Well knock me down with a weighty tome, we are officially three-quarters of the way through our mammoth attempt to read all of Dickens! I can’t quite believe so many words have gone into my brain. Our latest is the ironically-titled ‘Little’ Dorrit, a monster at 860 pages. It’s the third in Dickens’s ‘condition of England’ novels (after Bleak House and Hard Times) and, in our group’s view, easily the best.
Set partly in the notorious Marshalsea debtors’ prison (which, fact fans, you can still go and see the remains of), the story of pint-sized Amy Dorrit, her imprisoned father and their family’s rapidly changing fortunes has all the darkness, dirt, mystery, meatiness and obsession with money of Bleak House, but combined with the humour and memorable characters of earlier novels. It’s gone straight into my top five so far. These are just some of the reasons why:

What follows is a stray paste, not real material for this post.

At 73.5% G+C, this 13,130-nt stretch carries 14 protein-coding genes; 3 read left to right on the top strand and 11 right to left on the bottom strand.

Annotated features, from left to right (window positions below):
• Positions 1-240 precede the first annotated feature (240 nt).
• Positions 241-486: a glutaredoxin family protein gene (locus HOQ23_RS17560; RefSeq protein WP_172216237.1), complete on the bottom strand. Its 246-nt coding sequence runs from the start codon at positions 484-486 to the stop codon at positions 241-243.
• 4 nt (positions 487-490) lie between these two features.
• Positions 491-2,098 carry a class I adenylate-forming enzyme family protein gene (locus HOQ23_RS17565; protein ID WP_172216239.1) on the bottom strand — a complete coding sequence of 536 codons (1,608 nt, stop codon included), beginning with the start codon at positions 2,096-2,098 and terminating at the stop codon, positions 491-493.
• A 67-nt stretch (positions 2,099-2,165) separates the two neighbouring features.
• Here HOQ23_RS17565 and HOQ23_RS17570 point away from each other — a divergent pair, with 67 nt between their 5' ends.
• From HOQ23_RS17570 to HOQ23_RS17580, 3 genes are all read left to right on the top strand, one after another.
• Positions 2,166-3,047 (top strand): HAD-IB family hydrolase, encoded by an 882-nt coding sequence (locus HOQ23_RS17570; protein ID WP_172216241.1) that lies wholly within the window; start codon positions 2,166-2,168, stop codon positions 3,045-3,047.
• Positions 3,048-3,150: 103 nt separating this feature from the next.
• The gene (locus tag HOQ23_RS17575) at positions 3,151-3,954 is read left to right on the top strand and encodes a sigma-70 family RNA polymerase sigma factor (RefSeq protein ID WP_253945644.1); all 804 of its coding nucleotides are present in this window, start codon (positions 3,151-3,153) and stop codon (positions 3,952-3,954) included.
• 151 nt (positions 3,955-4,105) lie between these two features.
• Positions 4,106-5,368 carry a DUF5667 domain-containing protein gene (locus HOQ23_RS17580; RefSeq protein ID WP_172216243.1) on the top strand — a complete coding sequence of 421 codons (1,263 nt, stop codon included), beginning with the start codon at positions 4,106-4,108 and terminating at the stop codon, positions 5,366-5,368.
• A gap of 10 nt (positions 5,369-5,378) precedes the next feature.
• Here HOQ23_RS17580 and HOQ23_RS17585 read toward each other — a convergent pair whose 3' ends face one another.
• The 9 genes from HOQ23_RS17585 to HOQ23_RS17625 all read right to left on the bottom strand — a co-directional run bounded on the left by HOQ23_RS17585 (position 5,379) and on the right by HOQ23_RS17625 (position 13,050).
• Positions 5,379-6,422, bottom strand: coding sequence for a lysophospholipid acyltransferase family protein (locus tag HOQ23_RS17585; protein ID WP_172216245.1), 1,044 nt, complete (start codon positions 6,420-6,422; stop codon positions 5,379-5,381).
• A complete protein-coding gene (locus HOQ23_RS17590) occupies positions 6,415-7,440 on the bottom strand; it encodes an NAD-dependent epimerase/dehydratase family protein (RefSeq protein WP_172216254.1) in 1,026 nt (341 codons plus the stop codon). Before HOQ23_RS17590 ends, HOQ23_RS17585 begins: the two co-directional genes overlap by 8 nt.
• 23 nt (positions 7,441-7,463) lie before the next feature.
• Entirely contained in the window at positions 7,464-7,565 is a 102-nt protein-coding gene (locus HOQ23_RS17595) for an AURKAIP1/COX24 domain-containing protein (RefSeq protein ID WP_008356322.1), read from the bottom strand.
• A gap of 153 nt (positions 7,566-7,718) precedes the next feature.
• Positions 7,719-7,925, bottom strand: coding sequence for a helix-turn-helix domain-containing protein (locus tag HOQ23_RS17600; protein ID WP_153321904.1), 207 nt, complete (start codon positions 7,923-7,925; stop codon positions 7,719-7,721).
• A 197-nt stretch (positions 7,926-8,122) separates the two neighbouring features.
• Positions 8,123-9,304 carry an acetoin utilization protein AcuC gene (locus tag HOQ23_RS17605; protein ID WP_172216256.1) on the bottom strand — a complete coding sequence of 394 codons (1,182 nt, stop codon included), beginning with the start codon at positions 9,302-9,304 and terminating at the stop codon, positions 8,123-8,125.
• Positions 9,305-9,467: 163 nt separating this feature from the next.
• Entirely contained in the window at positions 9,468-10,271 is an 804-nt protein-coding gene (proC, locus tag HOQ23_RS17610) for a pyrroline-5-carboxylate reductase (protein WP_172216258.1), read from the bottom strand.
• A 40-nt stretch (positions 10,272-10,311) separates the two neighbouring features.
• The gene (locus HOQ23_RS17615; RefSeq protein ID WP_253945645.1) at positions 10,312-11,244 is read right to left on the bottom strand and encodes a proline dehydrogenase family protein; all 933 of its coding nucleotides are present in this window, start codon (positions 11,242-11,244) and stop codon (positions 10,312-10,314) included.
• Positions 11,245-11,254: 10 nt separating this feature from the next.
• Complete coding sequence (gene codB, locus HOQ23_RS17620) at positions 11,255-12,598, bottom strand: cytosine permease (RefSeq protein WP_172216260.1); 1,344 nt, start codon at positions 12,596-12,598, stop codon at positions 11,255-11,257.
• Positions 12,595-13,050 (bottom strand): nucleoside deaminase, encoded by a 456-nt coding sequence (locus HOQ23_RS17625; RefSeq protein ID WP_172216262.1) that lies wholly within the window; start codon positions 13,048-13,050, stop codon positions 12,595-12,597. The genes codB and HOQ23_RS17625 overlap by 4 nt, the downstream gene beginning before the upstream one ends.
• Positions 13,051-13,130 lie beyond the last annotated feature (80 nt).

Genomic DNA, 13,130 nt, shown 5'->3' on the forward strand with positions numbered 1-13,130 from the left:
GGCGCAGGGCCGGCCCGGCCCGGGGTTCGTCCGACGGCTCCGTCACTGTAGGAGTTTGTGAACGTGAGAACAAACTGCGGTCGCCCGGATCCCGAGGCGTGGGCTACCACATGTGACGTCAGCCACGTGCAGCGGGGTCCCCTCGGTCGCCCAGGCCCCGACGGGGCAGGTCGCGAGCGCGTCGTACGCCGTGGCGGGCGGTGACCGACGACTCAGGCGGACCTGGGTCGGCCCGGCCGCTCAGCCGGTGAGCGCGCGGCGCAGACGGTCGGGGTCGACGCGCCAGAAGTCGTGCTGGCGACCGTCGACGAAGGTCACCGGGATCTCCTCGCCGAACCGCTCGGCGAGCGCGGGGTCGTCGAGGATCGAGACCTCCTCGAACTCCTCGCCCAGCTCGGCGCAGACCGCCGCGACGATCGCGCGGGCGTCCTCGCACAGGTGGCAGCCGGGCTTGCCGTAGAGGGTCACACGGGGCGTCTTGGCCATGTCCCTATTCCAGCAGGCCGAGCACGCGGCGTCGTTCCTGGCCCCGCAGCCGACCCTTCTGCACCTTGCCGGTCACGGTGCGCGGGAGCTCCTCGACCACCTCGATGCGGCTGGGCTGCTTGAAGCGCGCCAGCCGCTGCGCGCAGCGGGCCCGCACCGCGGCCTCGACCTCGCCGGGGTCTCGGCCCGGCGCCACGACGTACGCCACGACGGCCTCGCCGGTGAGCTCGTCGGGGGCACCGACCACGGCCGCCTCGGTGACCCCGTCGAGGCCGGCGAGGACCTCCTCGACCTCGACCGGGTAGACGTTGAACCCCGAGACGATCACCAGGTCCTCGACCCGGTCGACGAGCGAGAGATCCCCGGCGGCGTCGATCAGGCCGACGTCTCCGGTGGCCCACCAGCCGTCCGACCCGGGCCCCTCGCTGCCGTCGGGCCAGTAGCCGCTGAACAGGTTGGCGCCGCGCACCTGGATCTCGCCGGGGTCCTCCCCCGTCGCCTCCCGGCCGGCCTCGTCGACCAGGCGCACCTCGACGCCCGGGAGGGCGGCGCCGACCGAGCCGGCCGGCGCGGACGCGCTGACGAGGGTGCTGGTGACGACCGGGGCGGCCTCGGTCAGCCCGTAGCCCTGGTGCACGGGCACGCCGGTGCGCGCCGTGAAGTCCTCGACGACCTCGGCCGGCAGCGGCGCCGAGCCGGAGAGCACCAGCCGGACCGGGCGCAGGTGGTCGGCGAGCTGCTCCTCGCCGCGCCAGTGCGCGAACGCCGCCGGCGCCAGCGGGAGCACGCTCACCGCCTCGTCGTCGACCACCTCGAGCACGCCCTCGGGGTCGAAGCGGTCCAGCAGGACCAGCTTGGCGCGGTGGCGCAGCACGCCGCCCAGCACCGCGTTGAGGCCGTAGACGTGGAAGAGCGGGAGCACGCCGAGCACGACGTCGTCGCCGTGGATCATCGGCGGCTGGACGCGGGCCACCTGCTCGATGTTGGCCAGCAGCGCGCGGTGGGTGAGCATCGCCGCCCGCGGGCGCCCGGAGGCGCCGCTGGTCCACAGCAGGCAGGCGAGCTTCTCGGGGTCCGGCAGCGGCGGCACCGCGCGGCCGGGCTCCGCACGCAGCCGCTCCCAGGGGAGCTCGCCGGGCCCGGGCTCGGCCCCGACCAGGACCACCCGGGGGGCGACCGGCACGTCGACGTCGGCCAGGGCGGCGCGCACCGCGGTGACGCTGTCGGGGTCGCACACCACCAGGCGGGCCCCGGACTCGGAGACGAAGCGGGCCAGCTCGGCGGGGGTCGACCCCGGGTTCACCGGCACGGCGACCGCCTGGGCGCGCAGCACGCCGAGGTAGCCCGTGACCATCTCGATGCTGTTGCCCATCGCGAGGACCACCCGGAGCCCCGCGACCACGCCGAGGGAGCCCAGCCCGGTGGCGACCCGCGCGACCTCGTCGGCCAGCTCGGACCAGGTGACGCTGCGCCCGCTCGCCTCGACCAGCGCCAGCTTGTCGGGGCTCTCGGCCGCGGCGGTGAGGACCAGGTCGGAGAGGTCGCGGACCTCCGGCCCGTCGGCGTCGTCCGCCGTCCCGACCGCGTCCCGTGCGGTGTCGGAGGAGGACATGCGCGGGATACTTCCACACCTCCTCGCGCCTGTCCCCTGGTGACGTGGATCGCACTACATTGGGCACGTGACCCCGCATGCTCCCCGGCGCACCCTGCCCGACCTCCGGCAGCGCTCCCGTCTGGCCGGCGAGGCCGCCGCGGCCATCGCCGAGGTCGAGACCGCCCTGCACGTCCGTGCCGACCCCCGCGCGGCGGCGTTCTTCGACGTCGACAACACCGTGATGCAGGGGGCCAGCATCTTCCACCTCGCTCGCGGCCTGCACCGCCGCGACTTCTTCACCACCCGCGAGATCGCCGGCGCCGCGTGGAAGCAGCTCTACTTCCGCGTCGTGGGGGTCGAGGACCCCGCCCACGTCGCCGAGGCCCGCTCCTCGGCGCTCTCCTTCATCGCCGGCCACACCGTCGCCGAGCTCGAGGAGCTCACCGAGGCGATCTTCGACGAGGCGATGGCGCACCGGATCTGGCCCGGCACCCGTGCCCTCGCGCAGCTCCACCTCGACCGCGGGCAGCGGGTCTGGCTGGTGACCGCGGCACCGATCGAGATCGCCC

• It has proper, complicated, psychologically damaged characters with rich interior lives. Arthur Clenham, ostensibly the hero, seems indelibly scarred by his miserable upbringing. Amy, while unfeasibly good and wise (and whose childlike appearance is somewhat icky), had a serenity that made her very moving to me. Even Flora Finching, Arthur’s ex, once a coquettish beauty and now a faded embarrassment, could have been grotesque, but is portrayed with subtlety and humanity.
• It made me snort with laughter on several occasions, particularly at Mrs Plornish of Bleeding Heart Yard, who convinces herself she can speak Italian in the same way I ‘spoke’ Danish after watching The Killing.
• It has one of the strangest, most unnerving and ambiguous chapters I’ve read in Dickens’s novels – ‘The History of a Self Tormentor’, where an emotionally disturbed woman tells us how she got that way.
• It has an utterly fantastic death scene. I won’t give too much away, but the description of a body in a bath, the ‘white marble veined with red’, is surpassed only by the murder of Nancy in Oliver Twist.
• It has one of the loveliest, most moving last lines of a book, ever. I defy you to read it and not get choked up.
Next, we race on to the blood-stained streets of revolutionary Paris and A Tale of Two Cities …